Some scholars posit a feminine *fēlā (A. Ernout and A. Meillet, Dictionnaire Étymologique de la Langue Latine, Troisième Édition, Paris, 1951, p. 398) or *fēlī (A. Walde and J.B. Hoffman, Lateinisches etymologisches Wörterbuch, 3. Auflage, Erster Band, Heidelberg, 1938, p. 475), assuming an analogical formation of the type nūtrīx ~ nūtrī– (<nūtrīre) :: fēlix ~ *fēlī-.  The stem itself is an l -nominalization deriving from the Indo-European root *dhē(i)- ‘suck, suckle’ (Julius Pokorny, Indogermanisches Etymologisches Wörterbuch, I. Band, Bern und München, 1969, pp. 241-2) and is cognate with Greek t hēl- ‘female’.  It has a number of genetic relatives in Latin, among which may be noted fēllō ‘I suck’, fēllātio ‘sucking’, fēmina ‘woman’ (literally: ‘she who lets herself be sucked’) <*fē- plus middle participial formant *-men-), fēcundus ‘’fecund, fruitful’, fētus, fīlius ‘son’ and fīlia ‘daughter’ – cf. English ‘filial’ — (literally: “the one who sucks [viz. the breast]).  It is important to note that although the ancients undoubtedly did not know the actual etymology of felix they certainly did know that it had the primary meaning ‘fruitful, abundant, plentiful’ as well as the secondary one of ‘happy, blissful’.

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The cat (fēlēs in Latin), then, is, from the Roman perspective, utterly “happy” – a fēlix fēlēs  as it were — because it is so fecund and bears so many children, and hence is simply called – if I may — “Fel-icity.”  The term clearly captures an important aspect of cat-ness – the fruitfulness of the female, which was an important desideratum in Roman society.  The Greek word, in turn, referring to the same animal, captures quite a different aspect of cat-ness, namely, the way it sinuously waves its tail, for they marvelously called the animal αἰέλουρος (αἴλουρος) ai(e)louros, which means, quite literally, the “tail-shifter.”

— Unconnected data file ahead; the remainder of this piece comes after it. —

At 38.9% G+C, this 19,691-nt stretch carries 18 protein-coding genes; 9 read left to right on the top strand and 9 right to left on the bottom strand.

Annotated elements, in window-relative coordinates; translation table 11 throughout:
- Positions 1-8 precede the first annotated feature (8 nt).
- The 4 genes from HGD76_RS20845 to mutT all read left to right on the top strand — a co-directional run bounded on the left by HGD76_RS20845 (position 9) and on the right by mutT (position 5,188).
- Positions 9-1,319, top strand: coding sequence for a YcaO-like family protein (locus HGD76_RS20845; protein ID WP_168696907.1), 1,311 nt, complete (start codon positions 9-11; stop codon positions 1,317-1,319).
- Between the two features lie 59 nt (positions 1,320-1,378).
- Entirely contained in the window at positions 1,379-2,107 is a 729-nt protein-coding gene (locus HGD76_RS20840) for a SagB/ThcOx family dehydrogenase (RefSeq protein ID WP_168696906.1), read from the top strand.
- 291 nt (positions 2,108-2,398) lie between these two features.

I leave it up to you to infer what these two widely differing words for “cat” say about the differing outlooks of the Greeks and the Romans, for they surely offer an illuminating little take on the cultural psychology of naming – one quite functional in import, the other rather more aesthetic, I would say.  (Our word “cat,” incidentally, comes from the late Latin world cattus, which may be Celtic in origin;  it displaced the classical Latin term and thus wormed its way into the Romance vernaculars, as in Spanish gato and French chat (the original initial k-sound of the Latin going by firmly established rules of diachronic phonology into initial g- and ch- in Spanish and French respectively).

But back to our epigraph!

In the seventh book of the so-called “Greek Anthology,” a collection of epigrammatic poems ranging in time from pre-classical Greek literature up the late Byzantine age, we find a number of funerary musing on dead pets.  Even if these verses sometimes display a maudlin attachment to the deceased, there is little doubt that the feelings of the ancients for their many different types of pets were every bit as strong as what we read about today or even experience personally (think of the many incidents of tearful joy we witness on television as owners recovered rescued cats that had been stranded on rooftops by the great floods, or dogs recovered hundreds of miles from home).  Thus, we find one Eumelus (7.211) lamenting the loss of his faithful guard-dog, Bull, and a bird-lover named Agathias (7.206) wishing vengeance on a “very wicked cat” that killed his pet partridge.  Other animals mournfully addressed here include cicadas, roosters and even an ant.

And so, in whatever other ways – and they are very many – we differ from the ancients, in their love of pets we certainly share with them a common and easily understandable humanity.

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One Response to Death of Pets

  1. heather says:

    love the etymology!